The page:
Dick Cavett spends 90 minutes with legendary film director Alfred Hitchcock in a 1972 interview. Hitch discusses cinema, his life and career, and explains how he pulled off some "ingenious"... See full summary »

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(as Bob Cunniff),
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Himself - Host
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Himself
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Det. Milton Arbobast (archive footage)
Fred Foy ...
Himself - Announcer
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Melanie Daniels (archive footage)
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Norman Bates (archive footage)
Bobby Rosengarden ...
Himself - Bandleader

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Dick Cavett spends 90 minutes with legendary film director Alfred Hitchcock in a 1972 interview. Hitch discusses cinema, his life and career, and explains how he pulled off some "ingenious" special effects in his movies. He also discusses actors, screen violence and how he enjoys watching an audience "dipping their toe in the cold water of fear." Included are clips from his films "Psycho," "The Birds" and "Frenzy." Written by alfiehitchie

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Music | Talk-Show

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8 June 1972 (USA)  »

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1.33 : 1
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Alfred Hitchcock: ...may I tell you a story...
Dick Cavett - Host: Yes.
Alfred Hitchcock: ...about a nice little boy? His father managed to get him into the best school in England. Eton College, you've heard of that?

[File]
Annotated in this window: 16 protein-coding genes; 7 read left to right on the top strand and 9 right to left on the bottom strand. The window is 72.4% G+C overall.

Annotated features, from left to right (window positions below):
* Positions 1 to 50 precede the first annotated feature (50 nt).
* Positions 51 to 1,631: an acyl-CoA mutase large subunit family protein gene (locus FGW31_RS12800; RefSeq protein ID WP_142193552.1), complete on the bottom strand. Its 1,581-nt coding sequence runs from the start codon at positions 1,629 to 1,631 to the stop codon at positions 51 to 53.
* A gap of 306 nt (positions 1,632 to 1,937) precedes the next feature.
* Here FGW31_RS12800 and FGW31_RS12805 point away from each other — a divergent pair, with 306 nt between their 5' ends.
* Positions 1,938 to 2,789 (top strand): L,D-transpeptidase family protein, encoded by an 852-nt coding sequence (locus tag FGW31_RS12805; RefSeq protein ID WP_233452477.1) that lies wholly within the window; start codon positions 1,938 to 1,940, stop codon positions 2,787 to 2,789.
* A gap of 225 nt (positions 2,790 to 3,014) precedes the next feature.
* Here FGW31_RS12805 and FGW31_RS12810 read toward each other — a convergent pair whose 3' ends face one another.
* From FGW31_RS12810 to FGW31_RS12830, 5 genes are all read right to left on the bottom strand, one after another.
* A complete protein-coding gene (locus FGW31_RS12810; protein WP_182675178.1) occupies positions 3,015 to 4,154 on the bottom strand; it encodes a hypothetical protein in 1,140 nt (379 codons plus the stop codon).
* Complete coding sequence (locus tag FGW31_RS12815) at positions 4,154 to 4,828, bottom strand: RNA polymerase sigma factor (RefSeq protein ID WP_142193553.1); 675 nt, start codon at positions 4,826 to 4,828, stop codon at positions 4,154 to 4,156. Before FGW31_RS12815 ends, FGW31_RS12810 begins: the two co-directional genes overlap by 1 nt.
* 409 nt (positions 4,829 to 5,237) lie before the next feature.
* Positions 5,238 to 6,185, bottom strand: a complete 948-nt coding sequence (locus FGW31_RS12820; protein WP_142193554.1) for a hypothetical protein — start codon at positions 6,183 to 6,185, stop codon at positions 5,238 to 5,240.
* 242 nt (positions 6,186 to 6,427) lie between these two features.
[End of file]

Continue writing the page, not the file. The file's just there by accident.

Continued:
Dick Cavett - Host: Hmm.
Alfred Hitchcock: Father went to visit him after a week and the boy was scratched and bruised. Terrible state. He said, "What happened?" He said, "They don't like me here, father. They call me a dirty, little Jew." He said, "Don't you fight back. They'll throw you out of the school. Keep away from them." He waits a week, visits the boy again, and ...
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References Suspicion (1941) See more »

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Great Interview for Content
27 June 2009 | by (Orange County) – See all my reviews

I agree this interview gives a lot of insight into Hitchcock's personality, as well as his feelings about film-making, actors, the creative process, etc. He talks about some of the special effects innovations used in his movies, which were very clever for their time, but sound a bit dated now, naturally.

As far as interviews go, this must have been a tough one for Cavett. Hitchcock was a very low-key kind of guy, and most of his answers are brief. Cavett (who obviously did his research in preparation for the interview) spends a lot of time trying to draw Hitchcock out, with only partial success. And Hitch's deadpan delivery often makes it hard to tell when he's serious and when he's joking.

If you're a Hitchcock fan, though, it goes without saying that you will enjoy watching this show. Just be prepared for a very disjointed interview that moves in fits and starts.


2 of 2 people found this review helpful.  Was this review helpful to you?

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